Through RiskIQ’s internet crawls, we have records of billions of pages and the associated HTTP requests. Through our vast database of URL intelligence, combined with other industry-leading blacklists and URL data feeds, threat analysts can query a specific URL for any information that RiskIQ has on that URL. If RiskIQ does not have any information, the URL will be crawled and evaluated for malicious code, iframes, redirects, or drive-by-downloads that could lead to compromise.
Securing user transactions and interactions on the internet is an essential part of everyday life. SSL certificates are files that digitally bind a cryptographic key to a set of user-provided details and assist in providing this security. Beyond securing your data, certificates are a way for analysts to connect disparate malicious network infrastructure. SSL certificates can provide context by showing whether a domain or IP is legitimate based on its certificate, identify self-signed certificates versus third-party authority, and identify IP clusters and additional certificates based on shared certificates.
RiskIQ has collected more than 30,000,000 SSL certificates since 2013
SSL certificates are typically used by malicious actors in a few different ways. Some are self-signed, so they have no real credibility, and are associated with a website or web server performing a malicious function that RiskIQ has seen in the wild. Some SSL certificates are used to encrypt command and control communications for a piece of malware, so the data isn’t visible. And sometimes information about the certificate can be used to surface connections among subject alternate names for certificates.
RiskIQ automates the detection, monitoring, and remediation of threats from outside the firewall targeting your organization, employees, and customers. But, like the visible part of an iceberg, the surface web is only one part of the digital risk equation—visibility across the surface web, the deep web, and the dark web is critical to protecting your organization from digital risk.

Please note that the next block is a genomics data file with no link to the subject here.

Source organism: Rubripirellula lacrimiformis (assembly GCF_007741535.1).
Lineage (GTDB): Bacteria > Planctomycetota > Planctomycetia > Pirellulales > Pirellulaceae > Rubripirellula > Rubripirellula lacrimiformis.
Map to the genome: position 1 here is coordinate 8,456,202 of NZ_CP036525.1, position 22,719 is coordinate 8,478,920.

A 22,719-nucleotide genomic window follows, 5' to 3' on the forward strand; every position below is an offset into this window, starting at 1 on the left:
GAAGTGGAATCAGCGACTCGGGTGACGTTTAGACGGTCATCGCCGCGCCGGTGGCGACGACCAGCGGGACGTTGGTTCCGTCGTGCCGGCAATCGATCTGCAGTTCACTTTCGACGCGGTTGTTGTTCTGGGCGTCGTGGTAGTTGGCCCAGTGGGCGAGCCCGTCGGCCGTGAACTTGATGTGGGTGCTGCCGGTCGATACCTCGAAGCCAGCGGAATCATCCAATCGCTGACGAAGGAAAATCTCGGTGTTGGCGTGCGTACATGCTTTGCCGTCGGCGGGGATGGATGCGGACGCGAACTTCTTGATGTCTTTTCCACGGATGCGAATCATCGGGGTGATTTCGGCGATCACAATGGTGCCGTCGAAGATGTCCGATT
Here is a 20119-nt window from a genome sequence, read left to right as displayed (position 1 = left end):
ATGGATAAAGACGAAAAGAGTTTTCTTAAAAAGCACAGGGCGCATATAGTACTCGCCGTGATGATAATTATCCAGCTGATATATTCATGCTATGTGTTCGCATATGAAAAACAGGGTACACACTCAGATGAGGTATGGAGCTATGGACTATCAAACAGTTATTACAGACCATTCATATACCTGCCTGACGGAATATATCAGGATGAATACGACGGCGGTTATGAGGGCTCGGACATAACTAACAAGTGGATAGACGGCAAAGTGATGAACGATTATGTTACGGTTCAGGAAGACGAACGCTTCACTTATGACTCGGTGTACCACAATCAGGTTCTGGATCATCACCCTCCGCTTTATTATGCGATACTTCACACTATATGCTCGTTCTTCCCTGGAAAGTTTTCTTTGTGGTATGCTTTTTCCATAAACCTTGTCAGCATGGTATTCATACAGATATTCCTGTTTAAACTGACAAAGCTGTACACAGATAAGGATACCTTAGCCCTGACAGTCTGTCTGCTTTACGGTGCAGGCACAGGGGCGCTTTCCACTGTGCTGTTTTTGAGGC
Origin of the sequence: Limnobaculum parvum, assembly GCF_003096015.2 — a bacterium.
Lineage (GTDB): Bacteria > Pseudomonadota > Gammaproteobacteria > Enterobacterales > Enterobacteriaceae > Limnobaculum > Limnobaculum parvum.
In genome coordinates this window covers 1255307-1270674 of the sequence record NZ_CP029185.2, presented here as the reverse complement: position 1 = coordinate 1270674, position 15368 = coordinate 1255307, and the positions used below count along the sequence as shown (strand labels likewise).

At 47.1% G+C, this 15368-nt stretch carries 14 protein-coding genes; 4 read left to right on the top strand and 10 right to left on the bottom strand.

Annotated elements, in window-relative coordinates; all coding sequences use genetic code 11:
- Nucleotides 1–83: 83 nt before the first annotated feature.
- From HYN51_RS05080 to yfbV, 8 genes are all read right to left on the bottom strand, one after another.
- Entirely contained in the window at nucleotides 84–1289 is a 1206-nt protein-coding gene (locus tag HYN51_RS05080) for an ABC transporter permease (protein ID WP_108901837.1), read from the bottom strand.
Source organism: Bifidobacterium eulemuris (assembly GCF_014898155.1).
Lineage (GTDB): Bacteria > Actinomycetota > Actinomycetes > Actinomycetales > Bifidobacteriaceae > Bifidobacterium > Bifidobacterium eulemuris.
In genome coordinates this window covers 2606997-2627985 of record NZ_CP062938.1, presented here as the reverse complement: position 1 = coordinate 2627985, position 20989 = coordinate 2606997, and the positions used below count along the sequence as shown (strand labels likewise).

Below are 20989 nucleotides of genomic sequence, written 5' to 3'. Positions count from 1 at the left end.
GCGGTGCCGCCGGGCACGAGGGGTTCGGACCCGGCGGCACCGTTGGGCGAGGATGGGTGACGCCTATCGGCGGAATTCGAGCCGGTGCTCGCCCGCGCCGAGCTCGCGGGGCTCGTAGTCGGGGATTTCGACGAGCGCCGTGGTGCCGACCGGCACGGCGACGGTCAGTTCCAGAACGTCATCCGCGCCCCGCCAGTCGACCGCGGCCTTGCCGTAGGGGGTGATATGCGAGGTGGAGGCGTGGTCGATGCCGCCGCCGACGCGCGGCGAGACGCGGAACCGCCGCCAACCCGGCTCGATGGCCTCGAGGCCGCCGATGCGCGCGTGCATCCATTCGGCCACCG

Each of these realms requires specialized technology to detect threats so that security operations teams can take the appropriate action.
We now enable customers to also search across deep and dark web forums where threat actors may be collaborating about impending attacks, planning campaigns, disclosing information about your organization or customers, or selling or discussing a data breach related to your business.
Open source intelligence is community gathered information that is available from public sources. RiskIQ gathers this information from media and press sites, web-based community sites, and public data available via search engines to consolidate it into our platform for easy access and correlation with existing data.
RiskIQ crawls and scans more than 150 mobile app stores (yes, there are more than just the Apple App Store and Google Play store) daily, taking inventory of the apps, versions, and code that exists in each of the stores. With RiskIQ’s knowledge of nearly 20,000,000 apps, organizations can ensure that their official mobile apps have not been compromised and are hosted only in stores authorized for distribution.
RiskIQ has a database of nearly 20,000,000 mobile apps
Threat actors and hackers often will download the application binary (the app’s code), make small changes that infect users with malware, spyware, or viruses, and then re-post the app to an unmonitored app store where an unsuspecting user might download it, thinking it’s official and legitimate.
Monitoring for these occurrences of rogue and unofficial apps in RiskIQ’s Mobile App data set safeguards your customers and their mobile devices from attacks.